“I’m really excited about Cavan Biggio next year, I feel like with the injuries he had this year that, just extremely optimistic that we’re going to see a very good player in Cavan moving forward, not just next year,” Atkins continued. “Obviously, the progress of Bo and Vladdy puts us in a really strong spot, so adding another infielder either in a significant way or just to complement some of the other young infielders that we have would be a good outcome. Don’t feel like we absolutely have to, but we would like to add an infielder to that mix.”

To that end, the Blue Jays are telling the infielders they speak with that Bichette is their shortstop, and essentially asking if they see possibilities at other positions. That’s how they approached Semien a year ago and that would be the pitch to Seager, who’s already being linked to the suddenly flush Texas Rangers and New York Yankees, and may not have interest in switching spots.

“I think teams view Corey Seager as a big-play shortstop in big games,” said Boras.

Bringing back Semien is seamless and sensible on a number of levels, but the lure of being closer to home on the West Coast is sure to be a factor for him. Boras wouldn’t tip his hand when asked whether the Blue Jays had engaged him on both his star infielders, replying that, “obviously (they) are trying to get better.”

“They had an amazing year last year with the performances of Marcus and Robbie Ray,” he added. “And obviously those players are both free agents so they’ve got a lot of work to do to get their team back to that level, if not better.”

That’s a pretty measured response, especially considering that it was during the 2018 GM meetings at the very same Omni La Costa Resort and Spa hosting this year’s gabfest that Boras chastised the Blue Jays for having “a ‘Blue Flu’ of not bringing attractive players that their fans find interesting to their market.”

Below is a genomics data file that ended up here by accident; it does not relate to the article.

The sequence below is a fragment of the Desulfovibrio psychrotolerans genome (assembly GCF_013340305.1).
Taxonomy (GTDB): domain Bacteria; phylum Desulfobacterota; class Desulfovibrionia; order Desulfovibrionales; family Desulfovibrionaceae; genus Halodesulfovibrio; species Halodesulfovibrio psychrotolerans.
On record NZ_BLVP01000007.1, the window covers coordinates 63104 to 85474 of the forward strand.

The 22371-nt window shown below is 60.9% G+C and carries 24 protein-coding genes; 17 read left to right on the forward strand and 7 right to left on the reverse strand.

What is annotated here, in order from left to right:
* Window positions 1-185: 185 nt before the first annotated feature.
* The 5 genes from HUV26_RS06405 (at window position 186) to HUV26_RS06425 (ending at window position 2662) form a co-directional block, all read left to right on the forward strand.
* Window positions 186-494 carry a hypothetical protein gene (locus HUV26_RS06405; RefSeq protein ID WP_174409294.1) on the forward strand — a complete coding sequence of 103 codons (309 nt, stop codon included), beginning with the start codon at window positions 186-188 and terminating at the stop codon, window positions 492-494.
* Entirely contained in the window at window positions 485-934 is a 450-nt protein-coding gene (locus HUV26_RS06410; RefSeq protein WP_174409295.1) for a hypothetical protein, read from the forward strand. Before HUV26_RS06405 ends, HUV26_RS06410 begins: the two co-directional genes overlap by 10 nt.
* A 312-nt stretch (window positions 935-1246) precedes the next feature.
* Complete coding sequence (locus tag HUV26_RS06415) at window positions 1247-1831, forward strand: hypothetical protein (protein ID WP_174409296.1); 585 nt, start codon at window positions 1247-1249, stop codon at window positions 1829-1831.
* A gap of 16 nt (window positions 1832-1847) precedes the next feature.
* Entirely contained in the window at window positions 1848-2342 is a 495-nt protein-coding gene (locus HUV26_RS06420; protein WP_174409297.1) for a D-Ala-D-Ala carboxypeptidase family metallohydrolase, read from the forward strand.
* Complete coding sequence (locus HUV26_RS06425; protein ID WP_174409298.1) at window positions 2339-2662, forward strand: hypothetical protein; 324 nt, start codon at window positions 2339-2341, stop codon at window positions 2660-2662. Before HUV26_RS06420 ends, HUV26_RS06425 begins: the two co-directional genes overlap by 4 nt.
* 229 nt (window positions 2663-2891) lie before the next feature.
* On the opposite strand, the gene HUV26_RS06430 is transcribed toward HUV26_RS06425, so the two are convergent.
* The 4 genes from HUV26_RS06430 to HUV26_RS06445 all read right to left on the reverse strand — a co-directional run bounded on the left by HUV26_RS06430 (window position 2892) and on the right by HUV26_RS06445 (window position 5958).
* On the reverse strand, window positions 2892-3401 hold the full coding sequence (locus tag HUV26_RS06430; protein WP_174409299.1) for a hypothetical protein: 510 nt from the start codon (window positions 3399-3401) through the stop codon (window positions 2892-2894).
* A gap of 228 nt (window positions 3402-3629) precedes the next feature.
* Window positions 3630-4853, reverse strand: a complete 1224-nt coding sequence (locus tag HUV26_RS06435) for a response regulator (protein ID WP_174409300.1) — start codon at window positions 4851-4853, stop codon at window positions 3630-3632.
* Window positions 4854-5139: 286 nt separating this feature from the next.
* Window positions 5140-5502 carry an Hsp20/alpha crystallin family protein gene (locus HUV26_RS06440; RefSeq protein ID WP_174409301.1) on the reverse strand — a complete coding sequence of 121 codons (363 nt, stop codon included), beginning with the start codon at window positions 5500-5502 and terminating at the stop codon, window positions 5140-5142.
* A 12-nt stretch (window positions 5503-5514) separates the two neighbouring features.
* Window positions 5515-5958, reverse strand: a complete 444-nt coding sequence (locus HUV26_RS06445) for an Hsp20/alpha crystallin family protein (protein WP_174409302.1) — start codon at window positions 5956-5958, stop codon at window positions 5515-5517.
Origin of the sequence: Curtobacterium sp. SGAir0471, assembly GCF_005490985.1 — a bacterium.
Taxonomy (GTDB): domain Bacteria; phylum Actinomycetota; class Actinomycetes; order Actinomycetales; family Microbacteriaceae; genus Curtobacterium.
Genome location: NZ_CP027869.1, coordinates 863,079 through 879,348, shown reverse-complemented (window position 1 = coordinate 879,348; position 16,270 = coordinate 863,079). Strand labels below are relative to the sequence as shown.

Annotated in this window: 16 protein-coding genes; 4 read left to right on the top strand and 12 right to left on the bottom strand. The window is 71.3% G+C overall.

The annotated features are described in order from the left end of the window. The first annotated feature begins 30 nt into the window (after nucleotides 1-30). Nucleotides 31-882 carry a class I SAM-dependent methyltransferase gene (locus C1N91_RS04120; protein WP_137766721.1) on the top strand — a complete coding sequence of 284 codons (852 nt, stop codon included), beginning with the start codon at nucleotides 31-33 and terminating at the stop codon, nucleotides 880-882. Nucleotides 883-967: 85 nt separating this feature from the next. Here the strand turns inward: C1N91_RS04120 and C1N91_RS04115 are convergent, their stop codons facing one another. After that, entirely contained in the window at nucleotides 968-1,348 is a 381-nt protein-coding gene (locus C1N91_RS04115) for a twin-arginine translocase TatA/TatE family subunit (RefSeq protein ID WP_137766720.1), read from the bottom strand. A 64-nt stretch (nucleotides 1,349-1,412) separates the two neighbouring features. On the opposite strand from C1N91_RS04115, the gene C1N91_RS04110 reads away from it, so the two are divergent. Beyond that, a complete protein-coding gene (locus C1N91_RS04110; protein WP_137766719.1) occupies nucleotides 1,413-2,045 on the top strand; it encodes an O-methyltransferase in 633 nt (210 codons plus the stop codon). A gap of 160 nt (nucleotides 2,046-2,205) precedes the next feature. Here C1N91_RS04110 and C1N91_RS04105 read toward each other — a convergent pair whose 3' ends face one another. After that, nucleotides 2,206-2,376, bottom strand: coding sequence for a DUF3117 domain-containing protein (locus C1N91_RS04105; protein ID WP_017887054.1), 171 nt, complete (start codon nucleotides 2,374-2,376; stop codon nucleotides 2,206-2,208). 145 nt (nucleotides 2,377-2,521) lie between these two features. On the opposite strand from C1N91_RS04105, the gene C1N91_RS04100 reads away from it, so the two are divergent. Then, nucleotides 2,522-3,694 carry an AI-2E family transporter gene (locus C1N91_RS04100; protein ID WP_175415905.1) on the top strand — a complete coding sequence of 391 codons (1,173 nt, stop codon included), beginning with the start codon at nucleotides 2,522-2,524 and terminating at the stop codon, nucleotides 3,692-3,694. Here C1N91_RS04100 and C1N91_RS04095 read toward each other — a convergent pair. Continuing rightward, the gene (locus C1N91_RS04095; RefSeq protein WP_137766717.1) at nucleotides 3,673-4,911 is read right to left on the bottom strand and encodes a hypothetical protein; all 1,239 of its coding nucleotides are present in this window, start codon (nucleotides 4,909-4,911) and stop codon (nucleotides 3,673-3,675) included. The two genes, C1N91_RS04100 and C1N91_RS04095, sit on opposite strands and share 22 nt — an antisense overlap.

The signing of Hyun Jin Ryu to an $80-million, four-year deal two years ago ended the freeze between the sides, as did the signing of since-traded 2020 first-rounder Austin Martin. The lack of zingers Wednesday shows that the Boras expects the Blue Jays to keep factoring into his business.

Whether that’s one of Semien or Seager or Conforto — allowing the Blue Jays to perhaps pair some of their outfield and catching surplus to acquire a starter from one of several sellers — or perhaps lefty Carlos Rodon, or no one at all, is to be determined.

But for the time being, the overarching question before the Blue Jays when it comes to adding to their offence is “whether or not it’s more complementary or a free agent or trade of some significant impact,” said Atkins.

“We’re also in a position where we have to consider if there are ways that other teams are valuing certain areas of our club that could help us round out the team in a different way that we have to be open to,” he added. “That’s why these meetings are so helpful and so important in expediting a lot of that information for us.”

The expectation is that three weeks from now, the industry will hit pause for its latest labour dust-up and all that intel will collect dust as the framework of the sport gets tweaked, adjusted or more holistically reworked.

When all is said and done, Boras will be there, steaks at the ready, waiting to take teams’ orders.